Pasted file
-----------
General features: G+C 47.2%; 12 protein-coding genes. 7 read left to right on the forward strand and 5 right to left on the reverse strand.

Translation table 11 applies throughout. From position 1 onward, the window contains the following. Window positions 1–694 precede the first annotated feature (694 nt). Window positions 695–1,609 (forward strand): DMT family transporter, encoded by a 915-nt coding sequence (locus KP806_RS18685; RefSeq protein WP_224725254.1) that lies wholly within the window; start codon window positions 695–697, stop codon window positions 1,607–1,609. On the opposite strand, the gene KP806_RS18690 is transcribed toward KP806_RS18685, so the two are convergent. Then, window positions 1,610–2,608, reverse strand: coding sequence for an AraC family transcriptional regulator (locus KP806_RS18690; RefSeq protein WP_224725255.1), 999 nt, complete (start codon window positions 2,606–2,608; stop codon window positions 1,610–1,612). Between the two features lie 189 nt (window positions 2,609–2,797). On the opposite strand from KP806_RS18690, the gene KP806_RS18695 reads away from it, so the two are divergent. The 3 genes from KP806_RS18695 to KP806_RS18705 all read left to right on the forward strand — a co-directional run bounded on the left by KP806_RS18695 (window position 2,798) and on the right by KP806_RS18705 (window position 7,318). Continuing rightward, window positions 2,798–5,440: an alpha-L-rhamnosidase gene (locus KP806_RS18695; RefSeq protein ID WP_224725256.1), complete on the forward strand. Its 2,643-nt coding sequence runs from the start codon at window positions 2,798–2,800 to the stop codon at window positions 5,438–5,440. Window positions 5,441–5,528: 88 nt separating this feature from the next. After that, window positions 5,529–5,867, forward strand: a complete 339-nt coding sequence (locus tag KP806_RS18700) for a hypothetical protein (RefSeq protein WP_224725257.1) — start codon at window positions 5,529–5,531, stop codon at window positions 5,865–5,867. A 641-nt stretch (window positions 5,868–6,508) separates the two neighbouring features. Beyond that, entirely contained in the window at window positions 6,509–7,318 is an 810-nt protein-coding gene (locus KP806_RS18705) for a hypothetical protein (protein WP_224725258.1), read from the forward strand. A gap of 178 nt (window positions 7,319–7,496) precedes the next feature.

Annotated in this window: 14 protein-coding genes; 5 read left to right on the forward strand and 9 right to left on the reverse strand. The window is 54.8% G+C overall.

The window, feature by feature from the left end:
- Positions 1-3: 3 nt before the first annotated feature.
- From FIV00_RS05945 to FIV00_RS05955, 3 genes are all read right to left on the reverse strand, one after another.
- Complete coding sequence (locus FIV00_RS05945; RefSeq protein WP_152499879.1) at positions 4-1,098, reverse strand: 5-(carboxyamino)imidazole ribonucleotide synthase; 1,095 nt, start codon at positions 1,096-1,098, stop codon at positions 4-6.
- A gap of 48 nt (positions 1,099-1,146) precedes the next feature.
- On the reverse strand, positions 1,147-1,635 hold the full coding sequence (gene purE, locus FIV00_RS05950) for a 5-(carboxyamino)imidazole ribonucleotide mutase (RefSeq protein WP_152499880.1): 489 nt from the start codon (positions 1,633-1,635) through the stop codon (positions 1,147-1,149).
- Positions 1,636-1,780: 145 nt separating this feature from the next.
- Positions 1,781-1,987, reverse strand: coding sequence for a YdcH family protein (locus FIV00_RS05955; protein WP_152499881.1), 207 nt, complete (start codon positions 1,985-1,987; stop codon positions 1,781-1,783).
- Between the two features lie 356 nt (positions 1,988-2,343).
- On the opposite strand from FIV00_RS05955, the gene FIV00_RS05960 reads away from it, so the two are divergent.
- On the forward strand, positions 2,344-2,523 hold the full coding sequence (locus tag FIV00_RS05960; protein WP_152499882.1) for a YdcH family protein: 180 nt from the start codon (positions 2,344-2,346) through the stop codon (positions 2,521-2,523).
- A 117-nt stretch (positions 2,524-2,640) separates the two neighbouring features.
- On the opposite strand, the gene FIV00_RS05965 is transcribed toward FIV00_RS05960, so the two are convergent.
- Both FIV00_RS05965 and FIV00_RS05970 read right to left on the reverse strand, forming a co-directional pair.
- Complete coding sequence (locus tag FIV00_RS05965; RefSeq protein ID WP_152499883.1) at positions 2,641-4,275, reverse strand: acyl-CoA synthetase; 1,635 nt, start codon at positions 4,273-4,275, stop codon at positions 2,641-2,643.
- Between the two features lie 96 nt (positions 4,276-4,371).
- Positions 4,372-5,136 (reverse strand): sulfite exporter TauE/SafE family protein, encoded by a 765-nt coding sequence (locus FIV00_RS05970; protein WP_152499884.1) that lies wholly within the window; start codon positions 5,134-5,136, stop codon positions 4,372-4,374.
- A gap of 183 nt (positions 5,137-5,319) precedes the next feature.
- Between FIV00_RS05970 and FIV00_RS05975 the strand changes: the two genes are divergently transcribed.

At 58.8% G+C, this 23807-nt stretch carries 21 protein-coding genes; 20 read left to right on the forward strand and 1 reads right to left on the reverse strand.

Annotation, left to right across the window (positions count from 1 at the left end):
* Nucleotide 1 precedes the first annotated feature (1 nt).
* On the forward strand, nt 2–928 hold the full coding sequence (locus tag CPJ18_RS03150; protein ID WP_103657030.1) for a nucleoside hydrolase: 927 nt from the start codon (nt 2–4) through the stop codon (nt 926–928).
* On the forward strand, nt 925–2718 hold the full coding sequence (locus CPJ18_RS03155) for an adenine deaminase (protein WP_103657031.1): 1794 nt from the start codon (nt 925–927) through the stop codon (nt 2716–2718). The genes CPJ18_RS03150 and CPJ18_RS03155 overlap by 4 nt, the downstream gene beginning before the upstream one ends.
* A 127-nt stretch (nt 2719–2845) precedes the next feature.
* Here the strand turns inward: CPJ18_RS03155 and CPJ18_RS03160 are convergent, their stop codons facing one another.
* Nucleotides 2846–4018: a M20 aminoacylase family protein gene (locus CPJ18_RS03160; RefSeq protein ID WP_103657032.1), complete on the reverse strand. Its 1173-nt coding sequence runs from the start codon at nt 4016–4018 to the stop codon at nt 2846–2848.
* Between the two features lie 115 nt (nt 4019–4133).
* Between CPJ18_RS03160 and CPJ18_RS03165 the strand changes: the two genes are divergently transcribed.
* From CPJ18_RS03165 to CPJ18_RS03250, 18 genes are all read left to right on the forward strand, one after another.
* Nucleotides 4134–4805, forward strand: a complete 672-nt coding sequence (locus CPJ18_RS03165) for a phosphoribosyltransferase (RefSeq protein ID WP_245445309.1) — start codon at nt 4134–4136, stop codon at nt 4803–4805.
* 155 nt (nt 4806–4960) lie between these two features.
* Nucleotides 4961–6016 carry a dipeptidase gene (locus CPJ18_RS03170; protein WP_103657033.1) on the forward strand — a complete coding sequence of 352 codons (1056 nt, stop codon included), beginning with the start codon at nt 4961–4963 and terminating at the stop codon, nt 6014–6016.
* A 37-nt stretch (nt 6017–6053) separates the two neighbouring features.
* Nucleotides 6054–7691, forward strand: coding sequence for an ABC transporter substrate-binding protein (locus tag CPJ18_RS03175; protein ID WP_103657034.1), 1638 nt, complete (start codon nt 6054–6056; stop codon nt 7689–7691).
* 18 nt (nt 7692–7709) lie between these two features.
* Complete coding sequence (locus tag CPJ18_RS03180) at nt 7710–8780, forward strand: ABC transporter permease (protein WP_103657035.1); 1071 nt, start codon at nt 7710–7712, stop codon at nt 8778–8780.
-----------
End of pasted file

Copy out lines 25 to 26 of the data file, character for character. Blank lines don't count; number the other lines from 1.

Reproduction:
* Nucleotide 1 precedes the first annotated feature (1 nt).
* On the forward strand, nt 2–928 hold the full coding sequence (locus tag CPJ18_RS03150; protein ID WP_103657030.1) for a nucleoside hydrolase: 927 nt from the start codon (nt 2–4) through the stop codon (nt 926–928).